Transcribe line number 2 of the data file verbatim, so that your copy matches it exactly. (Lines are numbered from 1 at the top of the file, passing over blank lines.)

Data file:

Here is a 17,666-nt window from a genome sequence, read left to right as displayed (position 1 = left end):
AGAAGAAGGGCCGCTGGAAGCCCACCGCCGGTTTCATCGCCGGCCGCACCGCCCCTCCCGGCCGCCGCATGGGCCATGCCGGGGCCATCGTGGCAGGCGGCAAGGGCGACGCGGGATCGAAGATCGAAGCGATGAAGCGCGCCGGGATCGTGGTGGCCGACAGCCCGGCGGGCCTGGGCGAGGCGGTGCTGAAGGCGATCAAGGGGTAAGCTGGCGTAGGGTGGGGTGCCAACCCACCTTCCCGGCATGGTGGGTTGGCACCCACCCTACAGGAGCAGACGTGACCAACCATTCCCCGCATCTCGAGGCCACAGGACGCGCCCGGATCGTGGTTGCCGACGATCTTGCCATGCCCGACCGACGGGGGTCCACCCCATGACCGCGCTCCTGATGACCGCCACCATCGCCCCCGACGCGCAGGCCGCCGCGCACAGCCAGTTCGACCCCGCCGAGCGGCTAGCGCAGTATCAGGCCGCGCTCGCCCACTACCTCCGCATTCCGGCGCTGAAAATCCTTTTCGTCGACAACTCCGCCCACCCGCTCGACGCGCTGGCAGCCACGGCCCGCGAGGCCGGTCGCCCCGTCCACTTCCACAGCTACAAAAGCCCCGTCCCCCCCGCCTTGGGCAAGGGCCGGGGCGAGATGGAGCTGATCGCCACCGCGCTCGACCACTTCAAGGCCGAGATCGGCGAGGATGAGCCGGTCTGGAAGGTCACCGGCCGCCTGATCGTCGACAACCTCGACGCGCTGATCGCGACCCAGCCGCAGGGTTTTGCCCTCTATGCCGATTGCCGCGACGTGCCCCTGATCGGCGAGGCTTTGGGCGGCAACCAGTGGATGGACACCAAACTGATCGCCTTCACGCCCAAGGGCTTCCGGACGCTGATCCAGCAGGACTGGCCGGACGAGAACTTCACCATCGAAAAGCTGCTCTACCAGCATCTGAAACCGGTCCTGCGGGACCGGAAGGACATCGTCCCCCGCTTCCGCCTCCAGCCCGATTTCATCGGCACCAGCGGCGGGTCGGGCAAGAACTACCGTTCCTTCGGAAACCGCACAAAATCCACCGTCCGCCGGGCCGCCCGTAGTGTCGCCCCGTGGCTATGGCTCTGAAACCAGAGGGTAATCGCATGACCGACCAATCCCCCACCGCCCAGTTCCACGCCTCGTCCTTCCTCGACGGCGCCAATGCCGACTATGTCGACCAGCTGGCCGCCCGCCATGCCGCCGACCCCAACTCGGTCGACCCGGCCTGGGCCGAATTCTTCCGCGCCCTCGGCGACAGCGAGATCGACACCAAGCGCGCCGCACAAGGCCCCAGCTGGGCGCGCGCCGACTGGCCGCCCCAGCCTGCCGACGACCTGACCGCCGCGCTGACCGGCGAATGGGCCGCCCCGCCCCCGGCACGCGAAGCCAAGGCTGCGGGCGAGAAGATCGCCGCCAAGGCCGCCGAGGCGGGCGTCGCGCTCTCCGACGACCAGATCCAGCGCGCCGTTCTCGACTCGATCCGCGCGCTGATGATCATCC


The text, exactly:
AGAAGAAGGGCCGCTGGAAGCCCACCGCCGGTTTCATCGCCGGCCGCACCGCCCCTCCCGGCCGCCGCATGGGCCATGCCGGGGCCATCGTGGCAGGCGGCAAGGGCGACGCGGGATCGAAGATCGAAGCGATGAAGCGCGCCGGGATCGTGGTGGCCGACAGCCCGGCGGGCCTGGGCGAGGCGGTGCTGAAGGCGATCAAGGGGTAAGCTGGCGTAGGGTGGGGTGCCAACCCACCTTCCCGGCATGGTGGGTTGGCACCCACCCTACAGGAGCAGACGTGACCAACCATTCCCCGCATCTCGAGGCCACAGGACGCGCCCGGATCGTGGTTGCCGACGATCTTGCCATGCCCGACCGACGGGGGTCCACCCCATGACCGCGCTCCTGATGACCGCCACCATCGCCCCCGACGCGCAGGCCGCCGCGCACAGCCAGTTCGACCCCGCCGAGCGGCTAGCGCAGTATCAGGCCGCGCTCGCCCACTACCTCCGCATTCCGGCGCTGAAAATCCTTTTCGTCGACAACTCCGCCCACCCGCTCGACGCGCTGGCAGCCACGGCCCGCGAGGCCGGTCGCCCCGTCCACTTCCACAGCTACAAAAGCCCCGTCCCCCCCGCCTTGGGCAAGGGCCGGGGCGAGATGGAGCTGATCGCCACCGCGCTCGACCACTTCAAGGCCGAGATCGGCGAGGATGAGCCGGTCTGGAAGGTCACCGGCCGCCTGATCGTCGACAACCTCGACGCGCTGATCGCGACCCAGCCGCAGGGTTTTGCCCTCTATGCCGATTGCCGCGACGTGCCCCTGATCGGCGAGGCTTTGGGCGGCAACCAGTGGATGGACACCAAACTGATCGCCTTCACGCCCAAGGGCTTCCGGACGCTGATCCAGCAGGACTGGCCGGACGAGAACTTCACCATCGAAAAGCTGCTCTACCAGCATCTGAAACCGGTCCTGCGGGACCGGAAGGACATCGTCCCCCGCTTCCGCCTCCAGCCCGATTTCATCGGCACCAGCGGCGGGTCGGGCAAGAACTACCGTTCCTTCGGAAACCGCACAAAATCCACCGTCCGCCGGGCCGCCCGTAGTGTCGCCCCGTGGCTATGGCTCTGAAACCAGAGGGTAATCGCATGACCGACCAATCCCCCACCGCCCAGTTCCACGCCTCGTCCTTCCTCGACGGCGCCAATGCCGACTATGTCGACCAGCTGGCCGCCCGCCATGCCGCCGACCCCAACTCGGTCGACCCGGCCTGGGCCGAATTCTTCCGCGCCCTCGGCGACAGCGAGATCGACACCAAGCGCGCCGCACAAGGCCCCAGCTGGGCGCGCGCCGACTGGCCGCCCCAGCCTGCCGACGACCTGACCGCCGCGCTGACCGGCGAATGGGCCGCCCCGCCCCCGGCACGCGAAGCCAAGGCTGCGGGCGAGAAGATCGCCGCCAAGGCCGCCGAGGCGGGCGTCGCGCTCTCCGACGACCAGATCCAGCGCGCCGTTCTCGACTCGATCCGCGCGCTGATGATCATCC